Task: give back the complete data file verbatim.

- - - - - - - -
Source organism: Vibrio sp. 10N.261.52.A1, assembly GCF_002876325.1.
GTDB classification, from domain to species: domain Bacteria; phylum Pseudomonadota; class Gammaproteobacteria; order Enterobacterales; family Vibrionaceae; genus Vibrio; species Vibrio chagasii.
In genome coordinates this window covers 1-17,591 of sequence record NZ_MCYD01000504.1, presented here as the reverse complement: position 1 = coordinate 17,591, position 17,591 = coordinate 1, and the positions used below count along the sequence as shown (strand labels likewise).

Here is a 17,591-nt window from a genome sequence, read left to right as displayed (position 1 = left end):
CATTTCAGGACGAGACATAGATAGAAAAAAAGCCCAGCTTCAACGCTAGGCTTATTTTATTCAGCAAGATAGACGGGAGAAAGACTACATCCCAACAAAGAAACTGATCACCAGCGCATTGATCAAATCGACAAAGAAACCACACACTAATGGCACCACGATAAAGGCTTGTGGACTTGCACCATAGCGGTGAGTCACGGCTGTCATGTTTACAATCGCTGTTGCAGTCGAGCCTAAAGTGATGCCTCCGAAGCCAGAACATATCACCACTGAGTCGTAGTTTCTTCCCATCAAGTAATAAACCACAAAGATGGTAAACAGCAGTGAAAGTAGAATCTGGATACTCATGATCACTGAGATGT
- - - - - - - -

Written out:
Source organism: Vibrio sp. 10N.261.52.A1, assembly GCF_002876325.1.
GTDB classification, from domain to species: domain Bacteria; phylum Pseudomonadota; class Gammaproteobacteria; order Enterobacterales; family Vibrionaceae; genus Vibrio; species Vibrio chagasii.
In genome coordinates this window covers 1-17,591 of sequence record NZ_MCYD01000504.1, presented here as the reverse complement: position 1 = coordinate 17,591, position 17,591 = coordinate 1, and the positions used below count along the sequence as shown (strand labels likewise).

Here is a 17,591-nt window from a genome sequence, read left to right as displayed (position 1 = left end):
CATTTCAGGACGAGACATAGATAGAAAAAAAGCCCAGCTTCAACGCTAGGCTTATTTTATTCAGCAAGATAGACGGGAGAAAGACTACATCCCAACAAAGAAACTGATCACCAGCGCATTGATCAAATCGACAAAGAAACCACACACTAATGGCACCACGATAAAGGCTTGTGGACTTGCACCATAGCGGTGAGTCACGGCTGTCATGTTTACAATCGCTGTTGCAGTCGAGCCTAAAGTGATGCCTCCGAAGCCAGAACATATCACCACTGAGTCGTAGTTTCTTCCCATCAAGTAATAAACCACAAAGATGGTAAACAGCAGTGAAAGTAGAATCTGGATACTCATGATCACTGAGATGT